by Steve Nicholls | July 18, 2013
When most business leaders think of social media, they typically think of how it can help them communicate with clients or potential clients. They want to improve sales with existing customers, introduce their brand to new customers, create new revenue streams, and watch the money roll in. This is a great plan.  

However, social media is far more than just an external communication tool used for new business. Many business executives overlook the fact that social media can have a tremendous impact on their organization when used to improve internal communication. 

Social media is not strictly a public relations, marketing, or website matter, nor should using it internally be considered a gesture to keep employees “in the loop” or to boost company morale. It should be seen as an imperative company-wide project to improve business operations. 

The use of social media to improve internal communications is a completely undervalued tool that will help facilitate communication between departments, overcome geography, and ultimately, maximize productivity.

A happy staff is a hardworking staff, and social media will give employees a voice, allow them to communicate with upper management in a less threatening manner, and create a space for employees to easily share ideas and brainstorm, which will lead to greater profits.

Many executives do not want to integrate social media into the internal communication process because they do not understand the benefits it can bring. They hear about misguided tweets and other online mishaps that they figure will only require damage control. They consider Facebook as a way for employees to waste valuable company time; and after all, they do not even have the time or resources to spare. 

The first thing I would tell these executives is that their concerns are valid. However, inaction is no longer a solution. Social media is not going away, and if you choose not to embrace it, you will certainly lose your competitive edge. 

The key is to understand the risks, mitigate them, and maximize the benefits. Most problems within an organization are “people” problems and not “technology” problems. People problems can often be hidden from view, much like how an iceberg has 90 percent of its mass hidden from view. These invisible constraints can be the most difficult to deal with, as they relate to attitudes and skills, as well as written and unwritten rules and codes of conduct. Here are 10 ways that social media can be safely and effectively used by today’s business leaders to improve internal communication in their organization. 

1. Create a common language. Train the entire staff and create a common language built around social media. Explain how social media will help the company achieve its goals and how it pertains to their particular division.

2. Understand your company culture. Culture will define how well your social media projects do within your company and if you have a closed culture by nature, a transformation towards transparency needs to be made.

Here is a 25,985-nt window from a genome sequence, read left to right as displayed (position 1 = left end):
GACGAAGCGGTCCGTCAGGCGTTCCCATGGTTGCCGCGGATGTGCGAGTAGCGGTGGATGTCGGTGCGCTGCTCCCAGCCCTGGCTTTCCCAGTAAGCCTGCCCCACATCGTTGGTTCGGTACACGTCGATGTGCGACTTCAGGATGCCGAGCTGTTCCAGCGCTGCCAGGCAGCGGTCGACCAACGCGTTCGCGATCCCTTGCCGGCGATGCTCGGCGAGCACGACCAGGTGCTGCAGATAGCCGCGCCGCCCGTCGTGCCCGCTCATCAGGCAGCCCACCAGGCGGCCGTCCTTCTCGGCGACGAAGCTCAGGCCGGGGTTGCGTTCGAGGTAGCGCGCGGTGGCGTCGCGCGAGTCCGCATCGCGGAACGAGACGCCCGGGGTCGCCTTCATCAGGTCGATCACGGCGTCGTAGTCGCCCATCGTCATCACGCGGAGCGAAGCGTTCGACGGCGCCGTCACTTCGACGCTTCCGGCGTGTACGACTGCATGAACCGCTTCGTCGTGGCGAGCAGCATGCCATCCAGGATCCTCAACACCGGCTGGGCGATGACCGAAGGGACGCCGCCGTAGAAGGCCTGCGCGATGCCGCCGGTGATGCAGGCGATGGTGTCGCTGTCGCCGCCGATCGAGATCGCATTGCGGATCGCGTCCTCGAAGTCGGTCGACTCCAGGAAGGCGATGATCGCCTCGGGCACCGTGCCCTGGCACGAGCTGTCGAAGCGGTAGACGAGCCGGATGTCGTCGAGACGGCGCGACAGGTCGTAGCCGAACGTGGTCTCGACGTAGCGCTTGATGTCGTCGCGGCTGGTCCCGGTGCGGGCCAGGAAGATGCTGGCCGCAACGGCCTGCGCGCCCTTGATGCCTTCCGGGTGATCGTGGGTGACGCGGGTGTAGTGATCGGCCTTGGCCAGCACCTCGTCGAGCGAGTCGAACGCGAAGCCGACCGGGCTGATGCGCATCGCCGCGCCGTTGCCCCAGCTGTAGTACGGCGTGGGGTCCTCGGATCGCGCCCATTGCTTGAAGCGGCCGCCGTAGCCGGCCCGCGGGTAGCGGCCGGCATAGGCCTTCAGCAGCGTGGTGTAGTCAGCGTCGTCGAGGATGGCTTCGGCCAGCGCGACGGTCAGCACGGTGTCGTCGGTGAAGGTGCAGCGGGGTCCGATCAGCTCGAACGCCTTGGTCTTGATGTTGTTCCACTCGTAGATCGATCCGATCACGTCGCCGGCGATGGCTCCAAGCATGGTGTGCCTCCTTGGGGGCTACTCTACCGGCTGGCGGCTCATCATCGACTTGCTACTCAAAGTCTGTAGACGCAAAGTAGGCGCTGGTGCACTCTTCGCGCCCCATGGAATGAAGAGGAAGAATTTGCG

3. Create internal social networks. This will bring the company closer together by facilitating formal and informal communication between different departments as well as between employees and upper management. Using a social networking application like LinkedIn as a personnel directory is a very good way to find people in your organization and looking at what skills or experience they have.

4. Encourage information sharing. Many organizations suffer from lack of information sharing. Creating a platform, such as a DIY Wiki platform, composed of all company-related information such as articles, videos, and webinars, is an excellent way to allow all company members to access valuable company information anytime, anywhere. 

5. Encourage employee participation. Speaking up in the boardroom can be intimidating for junior staff. Management should encourage staff to offer ideas in a less threatening environment via social media. This gives everyone a voice and may produce a great idea that otherwise never would have surfaced. 
 
6. Collect intelligence. User-generated content via social media is worth its weight in gold. It becomes valuable business intelligence that can be used to understand how to perform better, generate new ideas, and thus become more successful.

7. Look at mobile technology and online project management tools. Taking advantage of new technologies like iPads and smartphones, conferencing tools like Skype and Webex, or project management tools like Wrike and Zoho allows a company to function efficiently from many different geographical locations. 

8. Don’t forget the risks. There are always risks with every opportunity and these need to be taken into consideration and mitigated by including them in your model. Those who don’t integrate social media into their business because of risk will be left behind. 

9. Have a solid social media policy. Having clear rules and regulations in writing sets the framework for what is acceptable and what is not when using social media in the workplace. This will protect both the company and the individual and make the whole experience safe and easy. 

10. Do not go enthusiastically in the wrong direction. In order to take advantage of social media efficiently, a company needs to have a step-by-step model that will gradually build the right combinations of social media to meet specific business goals, within the context of its business environment.

Steve Nicholls is the author of Social Media in Business and is an international speaker and social media strategist who is often hired by businesses to introduce and integrate social media.